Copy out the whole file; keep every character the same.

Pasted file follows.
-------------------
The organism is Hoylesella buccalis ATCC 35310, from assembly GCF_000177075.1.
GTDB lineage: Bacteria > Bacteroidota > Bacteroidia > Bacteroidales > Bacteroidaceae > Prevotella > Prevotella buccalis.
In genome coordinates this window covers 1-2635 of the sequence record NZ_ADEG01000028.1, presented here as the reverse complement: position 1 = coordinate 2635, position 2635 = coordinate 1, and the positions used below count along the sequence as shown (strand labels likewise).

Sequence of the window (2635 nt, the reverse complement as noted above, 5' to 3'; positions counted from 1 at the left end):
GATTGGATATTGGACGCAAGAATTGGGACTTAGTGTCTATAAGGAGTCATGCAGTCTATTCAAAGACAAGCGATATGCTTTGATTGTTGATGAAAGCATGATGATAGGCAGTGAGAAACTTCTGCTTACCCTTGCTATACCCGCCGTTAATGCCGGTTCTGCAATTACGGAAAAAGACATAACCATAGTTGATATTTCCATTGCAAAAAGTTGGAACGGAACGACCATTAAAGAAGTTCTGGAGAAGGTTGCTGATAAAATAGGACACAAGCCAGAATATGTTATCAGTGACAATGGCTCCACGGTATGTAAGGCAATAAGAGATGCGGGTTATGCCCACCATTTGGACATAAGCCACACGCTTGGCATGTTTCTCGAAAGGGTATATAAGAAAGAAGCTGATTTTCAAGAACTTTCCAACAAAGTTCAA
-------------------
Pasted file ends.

The organism is Hoylesella buccalis ATCC 35310, from assembly GCF_000177075.1.
GTDB lineage: Bacteria > Bacteroidota > Bacteroidia > Bacteroidales > Bacteroidaceae > Prevotella > Prevotella buccalis.
In genome coordinates this window covers 1-2635 of the sequence record NZ_ADEG01000028.1, presented here as the reverse complement: position 1 = coordinate 2635, position 2635 = coordinate 1, and the positions used below count along the sequence as shown (strand labels likewise).

Sequence of the window (2635 nt, the reverse complement as noted above, 5' to 3'; positions counted from 1 at the left end):
GATTGGATATTGGACGCAAGAATTGGGACTTAGTGTCTATAAGGAGTCATGCAGTCTATTCAAAGACAAGCGATATGCTTTGATTGTTGATGAAAGCATGATGATAGGCAGTGAGAAACTTCTGCTTACCCTTGCTATACCCGCCGTTAATGCCGGTTCTGCAATTACGGAAAAAGACATAACCATAGTTGATATTTCCATTGCAAAAAGTTGGAACGGAACGACCATTAAAGAAGTTCTGGAGAAGGTTGCTGATAAAATAGGACACAAGCCAGAATATGTTATCAGTGACAATGGCTCCACGGTATGTAAGGCAATAAGAGATGCGGGTTATGCCCACCATTTGGACATAAGCCACACGCTTGGCATGTTTCTCGAAAGGGTATATAAGAAAGAAGCTGATTTTCAAGAACTTTCCAACAAAGTTCAA